Taking cuttings from a plant to produce more plants of the same kind is an easy and successful plant propagation method used by growers and by home gardeners. Cutting-produced plants provide the nursery industry with a quantity of premium plants in a short amount of time, gives the homeowner a low-cost alternative to purchasing plants for an area, ensures exact clones of a favored garden plant and provides tremendous satisfaction for even the most seasoned of gardeners.
Selecting Parent Plants
Perennials, woody and semi-woody shrubs, succulents, ground covers and vines grow easily from cuttings. Cuttings are taken from healthy stems or roots, where sections of the original plant are placed in soil until they develop their own roots. Not all types of plants can be easily propagated by cuttings. Trees propagated from cuttings may take months to grow roots and all growing conditions (heat, light, moisture, temperature) must be regulated and favorable during the extended rooting periods. Annuals, plants that grow, flower and die within one year, are more easily and quickly propagated from seed.
Preparing a Cutting
Preparation of the cuttings differs from plant type to plant type. For example, succulent cuttings are more successful at sprouting roots if they are allowed to air dry for a day or two before placing in soil. Vegetative plants, such as geraniums, need to have cuttings remain moist and placed in the soil as soon as possible.
Cutting Cultivation Requirements
Cuttings need a light weight, well-draining soil. Bagged, sterile soils with perlite or vermiculite provide the required media. Soils taken directly from the garden are too heavy, slow draining, and rich in nutrients to allow the formation of tiny roots. Keep the soil moist during the rooting process, but not soggy, which can lead to rotting of the cutting. Using a hose-end nozzle with a light mist setting keeps the cutting and soil moist, but maintains air spaces for roots to develop.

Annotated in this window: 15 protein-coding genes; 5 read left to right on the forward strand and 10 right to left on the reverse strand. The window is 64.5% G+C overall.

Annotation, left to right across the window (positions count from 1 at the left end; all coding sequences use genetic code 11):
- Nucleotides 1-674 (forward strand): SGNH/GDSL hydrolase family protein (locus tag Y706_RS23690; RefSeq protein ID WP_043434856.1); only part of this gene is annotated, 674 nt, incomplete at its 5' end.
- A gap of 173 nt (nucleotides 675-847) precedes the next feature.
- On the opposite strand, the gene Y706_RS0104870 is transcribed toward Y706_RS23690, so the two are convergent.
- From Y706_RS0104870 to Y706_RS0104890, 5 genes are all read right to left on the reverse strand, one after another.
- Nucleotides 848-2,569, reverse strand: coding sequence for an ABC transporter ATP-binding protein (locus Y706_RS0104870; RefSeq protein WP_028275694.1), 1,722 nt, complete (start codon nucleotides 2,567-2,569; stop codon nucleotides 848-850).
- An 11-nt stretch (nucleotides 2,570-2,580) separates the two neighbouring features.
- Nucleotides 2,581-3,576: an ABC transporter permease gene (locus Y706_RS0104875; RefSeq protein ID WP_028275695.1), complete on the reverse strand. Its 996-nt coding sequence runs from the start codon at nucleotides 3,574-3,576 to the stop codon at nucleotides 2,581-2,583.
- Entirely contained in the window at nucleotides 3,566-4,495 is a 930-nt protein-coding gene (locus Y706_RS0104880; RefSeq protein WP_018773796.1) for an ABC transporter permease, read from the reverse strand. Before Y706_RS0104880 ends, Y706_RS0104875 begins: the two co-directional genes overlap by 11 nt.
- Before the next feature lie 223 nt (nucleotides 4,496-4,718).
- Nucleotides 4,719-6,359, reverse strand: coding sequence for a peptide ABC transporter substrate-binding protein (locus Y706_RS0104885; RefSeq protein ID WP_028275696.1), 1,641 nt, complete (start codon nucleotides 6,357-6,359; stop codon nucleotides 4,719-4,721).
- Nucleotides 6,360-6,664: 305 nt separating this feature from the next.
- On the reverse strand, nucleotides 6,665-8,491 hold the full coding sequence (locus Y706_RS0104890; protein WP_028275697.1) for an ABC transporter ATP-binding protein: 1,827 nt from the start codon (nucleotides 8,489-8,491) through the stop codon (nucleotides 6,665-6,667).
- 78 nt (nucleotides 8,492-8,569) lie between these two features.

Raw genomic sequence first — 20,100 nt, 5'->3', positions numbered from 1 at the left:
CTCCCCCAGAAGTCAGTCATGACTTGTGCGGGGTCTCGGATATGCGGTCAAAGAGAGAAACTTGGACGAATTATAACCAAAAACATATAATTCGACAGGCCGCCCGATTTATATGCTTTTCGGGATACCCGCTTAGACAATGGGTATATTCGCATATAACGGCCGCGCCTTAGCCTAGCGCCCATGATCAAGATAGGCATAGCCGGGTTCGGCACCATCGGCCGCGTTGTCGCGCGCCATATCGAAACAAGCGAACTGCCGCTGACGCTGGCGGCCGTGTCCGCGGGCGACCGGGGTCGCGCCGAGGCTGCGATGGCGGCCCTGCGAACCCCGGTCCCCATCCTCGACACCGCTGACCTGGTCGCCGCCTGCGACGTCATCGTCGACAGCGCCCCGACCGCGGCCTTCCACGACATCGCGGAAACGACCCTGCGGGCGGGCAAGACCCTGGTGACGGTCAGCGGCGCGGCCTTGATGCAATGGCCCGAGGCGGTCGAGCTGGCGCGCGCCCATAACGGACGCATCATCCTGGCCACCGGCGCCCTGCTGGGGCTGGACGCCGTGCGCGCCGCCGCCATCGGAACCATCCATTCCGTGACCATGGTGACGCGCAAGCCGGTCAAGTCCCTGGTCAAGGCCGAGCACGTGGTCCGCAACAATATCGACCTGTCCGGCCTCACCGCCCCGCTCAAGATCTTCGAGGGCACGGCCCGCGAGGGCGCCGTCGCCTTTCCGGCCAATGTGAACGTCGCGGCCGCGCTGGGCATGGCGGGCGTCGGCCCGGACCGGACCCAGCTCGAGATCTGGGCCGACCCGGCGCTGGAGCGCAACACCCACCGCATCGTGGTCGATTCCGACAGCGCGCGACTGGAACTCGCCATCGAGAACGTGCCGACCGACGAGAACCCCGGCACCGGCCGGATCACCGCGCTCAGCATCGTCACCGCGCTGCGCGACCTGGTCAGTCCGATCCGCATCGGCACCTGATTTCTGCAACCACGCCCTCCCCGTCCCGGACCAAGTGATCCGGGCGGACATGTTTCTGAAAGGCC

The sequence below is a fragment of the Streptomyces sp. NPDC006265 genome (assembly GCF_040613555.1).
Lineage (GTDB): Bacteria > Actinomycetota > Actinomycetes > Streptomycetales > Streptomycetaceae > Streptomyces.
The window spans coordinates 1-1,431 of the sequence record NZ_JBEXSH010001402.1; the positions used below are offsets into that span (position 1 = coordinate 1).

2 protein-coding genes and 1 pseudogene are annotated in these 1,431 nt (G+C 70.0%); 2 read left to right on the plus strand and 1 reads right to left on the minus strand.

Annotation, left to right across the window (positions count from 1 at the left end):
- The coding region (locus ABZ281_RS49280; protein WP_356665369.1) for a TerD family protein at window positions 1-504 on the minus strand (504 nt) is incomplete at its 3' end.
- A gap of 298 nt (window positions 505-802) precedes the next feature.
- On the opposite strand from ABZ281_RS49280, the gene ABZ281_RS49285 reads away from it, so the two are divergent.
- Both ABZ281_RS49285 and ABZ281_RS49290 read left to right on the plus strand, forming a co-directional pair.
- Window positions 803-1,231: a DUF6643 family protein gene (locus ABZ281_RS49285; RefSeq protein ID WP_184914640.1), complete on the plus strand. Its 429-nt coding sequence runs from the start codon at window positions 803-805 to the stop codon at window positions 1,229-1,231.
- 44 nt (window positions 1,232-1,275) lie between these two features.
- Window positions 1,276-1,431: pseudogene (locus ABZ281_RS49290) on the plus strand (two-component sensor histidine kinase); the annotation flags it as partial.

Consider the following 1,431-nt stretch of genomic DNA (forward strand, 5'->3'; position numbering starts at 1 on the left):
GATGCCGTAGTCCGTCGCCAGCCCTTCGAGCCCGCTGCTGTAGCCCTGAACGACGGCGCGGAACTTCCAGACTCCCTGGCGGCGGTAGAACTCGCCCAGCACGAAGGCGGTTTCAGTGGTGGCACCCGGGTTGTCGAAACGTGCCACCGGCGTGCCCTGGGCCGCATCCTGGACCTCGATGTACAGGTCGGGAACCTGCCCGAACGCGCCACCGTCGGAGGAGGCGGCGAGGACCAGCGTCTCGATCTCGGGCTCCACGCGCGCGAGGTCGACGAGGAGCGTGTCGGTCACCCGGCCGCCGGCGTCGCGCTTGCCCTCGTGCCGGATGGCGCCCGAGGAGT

Taking a Cutting
The parent plant must be healthy, actively growing and free of pests. Make the cut just above a node (sometimes called a joint) on the stem. New roots will grow out of the node. Cuttings should be no more than 4 inches in length and include two or more nodes. Make another cut on the cutting just below the node and pull off all leaves on the portion that will go into the soil. A powdered rooting hormone can be used, with the cutting end dipped into the powder before insertion. Insert the cutting into moistened soil so that the node is buried and the cutting stands on its own.
Aftercare of Cuttings
Place the cutting in partial shade or in a bright window in the house. Do not place in direct sun. Spray the cutting and soil each day, twice daily if the weather is warm or windy. After a few weeks, give a gentle tug on the cutting. If there is resistance, small roots are forming. Leave the cutting in the soil until it sends out new leaves. Transplant the new plant into a 4-inch pot, using fresh potting soil.